Dorr, H, Kromer, B and Münnich, K O, 1988, Fast 14C sample preparation of organic material: This issue.Google Scholar
Dorr, H and Münnich, K O, 1987a, Annual variation in soil respiration in selected areas of the temperate zone: Tellus, v 39B, p 114121.CrossRefGoogle Scholar
Dorr, H and Münnich, K O, 1987b, Spatial distribution of soil 137Cs and 134Cs in West Germany after Chernobyl: Naturwissenschaften, v 74, p 249251.CrossRefGoogle Scholar
Dorr, H and Münnich, K O, 1986, Annual variation of the 14C content of soil CO2 , in Stuiver, M and Kra, R S, eds, Internatl 14C conf, 12th, Proc: Radiocarbon, v 28, no. 2A, p 338345.Google Scholar
Graustein, W C and Turekian, K K, 1986, 210Pb and 137Cs in air and soils measure the rate and vertical profile of aerosol scavenging: Jour Geophys Research, v 91, no. D13, p 14.35514.366.CrossRefGoogle Scholar
Harkness, D D, Harrison, A F and Bacon, P J, 1986, The temporal distribution of bomb 14C in a forest soil, in Stuiver, M and Kra, R S, eds, Internatl 14C conf, 12th, Proc: Radiocarbon, v 28, no. 2A, p 328337.Google Scholar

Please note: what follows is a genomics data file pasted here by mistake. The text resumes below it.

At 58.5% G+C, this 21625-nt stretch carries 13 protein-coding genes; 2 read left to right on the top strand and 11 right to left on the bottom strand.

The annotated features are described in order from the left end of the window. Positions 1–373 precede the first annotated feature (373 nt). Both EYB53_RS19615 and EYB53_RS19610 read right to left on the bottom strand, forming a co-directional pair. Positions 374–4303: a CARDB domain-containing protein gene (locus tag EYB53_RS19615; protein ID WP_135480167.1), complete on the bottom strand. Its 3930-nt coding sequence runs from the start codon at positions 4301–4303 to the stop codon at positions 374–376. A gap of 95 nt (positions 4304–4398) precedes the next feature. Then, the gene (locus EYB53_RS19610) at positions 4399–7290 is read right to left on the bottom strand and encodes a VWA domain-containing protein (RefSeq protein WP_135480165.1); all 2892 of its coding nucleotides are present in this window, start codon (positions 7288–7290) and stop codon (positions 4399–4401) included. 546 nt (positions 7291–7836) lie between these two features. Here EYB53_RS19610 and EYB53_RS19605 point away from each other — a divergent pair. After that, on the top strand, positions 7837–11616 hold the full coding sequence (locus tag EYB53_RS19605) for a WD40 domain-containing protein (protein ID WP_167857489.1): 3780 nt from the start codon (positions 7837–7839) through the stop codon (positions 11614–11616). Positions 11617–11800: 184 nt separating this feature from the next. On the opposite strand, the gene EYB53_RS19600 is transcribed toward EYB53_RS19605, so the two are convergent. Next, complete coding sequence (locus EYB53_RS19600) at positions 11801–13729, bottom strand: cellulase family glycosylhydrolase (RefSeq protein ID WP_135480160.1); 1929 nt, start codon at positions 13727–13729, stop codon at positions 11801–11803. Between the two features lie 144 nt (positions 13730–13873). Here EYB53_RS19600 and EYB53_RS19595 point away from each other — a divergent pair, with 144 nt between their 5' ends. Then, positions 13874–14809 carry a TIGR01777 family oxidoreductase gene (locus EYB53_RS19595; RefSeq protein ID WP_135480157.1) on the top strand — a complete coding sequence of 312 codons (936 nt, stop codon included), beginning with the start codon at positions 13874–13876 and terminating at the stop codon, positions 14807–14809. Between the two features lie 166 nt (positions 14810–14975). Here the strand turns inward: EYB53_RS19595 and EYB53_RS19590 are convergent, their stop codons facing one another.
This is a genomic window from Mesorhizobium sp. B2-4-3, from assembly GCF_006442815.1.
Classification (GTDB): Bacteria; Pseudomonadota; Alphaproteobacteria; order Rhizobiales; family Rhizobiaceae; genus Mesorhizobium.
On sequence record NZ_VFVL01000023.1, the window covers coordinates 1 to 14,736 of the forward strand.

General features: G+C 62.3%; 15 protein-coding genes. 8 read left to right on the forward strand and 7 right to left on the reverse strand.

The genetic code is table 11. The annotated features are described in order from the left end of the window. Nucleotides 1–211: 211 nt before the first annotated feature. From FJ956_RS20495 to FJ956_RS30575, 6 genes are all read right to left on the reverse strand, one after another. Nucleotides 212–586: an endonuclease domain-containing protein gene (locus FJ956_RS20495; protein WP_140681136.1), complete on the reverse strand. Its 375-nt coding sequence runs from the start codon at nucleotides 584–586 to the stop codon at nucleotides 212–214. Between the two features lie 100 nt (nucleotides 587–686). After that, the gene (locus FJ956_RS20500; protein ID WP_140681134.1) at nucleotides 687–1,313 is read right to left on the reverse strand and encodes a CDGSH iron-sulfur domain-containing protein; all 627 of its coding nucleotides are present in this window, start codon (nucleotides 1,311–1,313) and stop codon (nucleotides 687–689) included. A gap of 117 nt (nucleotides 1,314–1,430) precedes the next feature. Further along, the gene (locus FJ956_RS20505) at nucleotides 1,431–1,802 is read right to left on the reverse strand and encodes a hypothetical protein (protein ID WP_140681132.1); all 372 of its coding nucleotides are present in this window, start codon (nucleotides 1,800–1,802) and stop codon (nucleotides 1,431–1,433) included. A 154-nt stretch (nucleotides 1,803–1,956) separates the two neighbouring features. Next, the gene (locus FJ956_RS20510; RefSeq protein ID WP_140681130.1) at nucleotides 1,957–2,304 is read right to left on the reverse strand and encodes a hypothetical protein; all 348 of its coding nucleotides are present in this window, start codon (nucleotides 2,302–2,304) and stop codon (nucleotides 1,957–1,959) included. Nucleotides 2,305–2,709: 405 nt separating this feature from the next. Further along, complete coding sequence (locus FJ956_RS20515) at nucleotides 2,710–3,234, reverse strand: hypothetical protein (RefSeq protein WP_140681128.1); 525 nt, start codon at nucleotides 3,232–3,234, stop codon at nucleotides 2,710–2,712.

Levin, I, Kromer, B, Schoch–Fischer, H, Bruns, M, Münnich, M, Berdau, D, Vogel, J C and Münnich, K O, 1985, 25 years of tropospheric 14C observations in central Europe: Radiocarbon, v 27, no. 1, p 119.CrossRefGoogle Scholar
O'Brien, B J, 1986, The use of natural and anthropogenic 14C to investigate the dynamics of soil organic carbon, in Stuiver, M and Kra, R S, eds, Internatl 14C conf, 12th, Proc: Radiocarbon, v 28, no. 2A, p 358362.Google Scholar
O'Brien, B J and Stout, J D, 1978, Movement and turnover of soil organic matter as indicated by carbon isotope measurements: Soil Biol Biochem, v 10, p 309317.CrossRefGoogle Scholar
Scharpenseel, H W, Tsutsuki, K, Becker-Heidmann, P and Freytag, J, 1986, Untersuchungen zur Kohlenstoffdynamik und Bioturbation von Mollisolen: Zeitschr Pflanzenernaehr Bodenk, v 149, p 582597.CrossRefGoogle Scholar
Tegen, I (ms), 1988, Laborexperimente zur Tiefenverlagerung von Caesium: Diplomarbeit, Inst f Umweltphysik, Univ Heidelberg.Google Scholar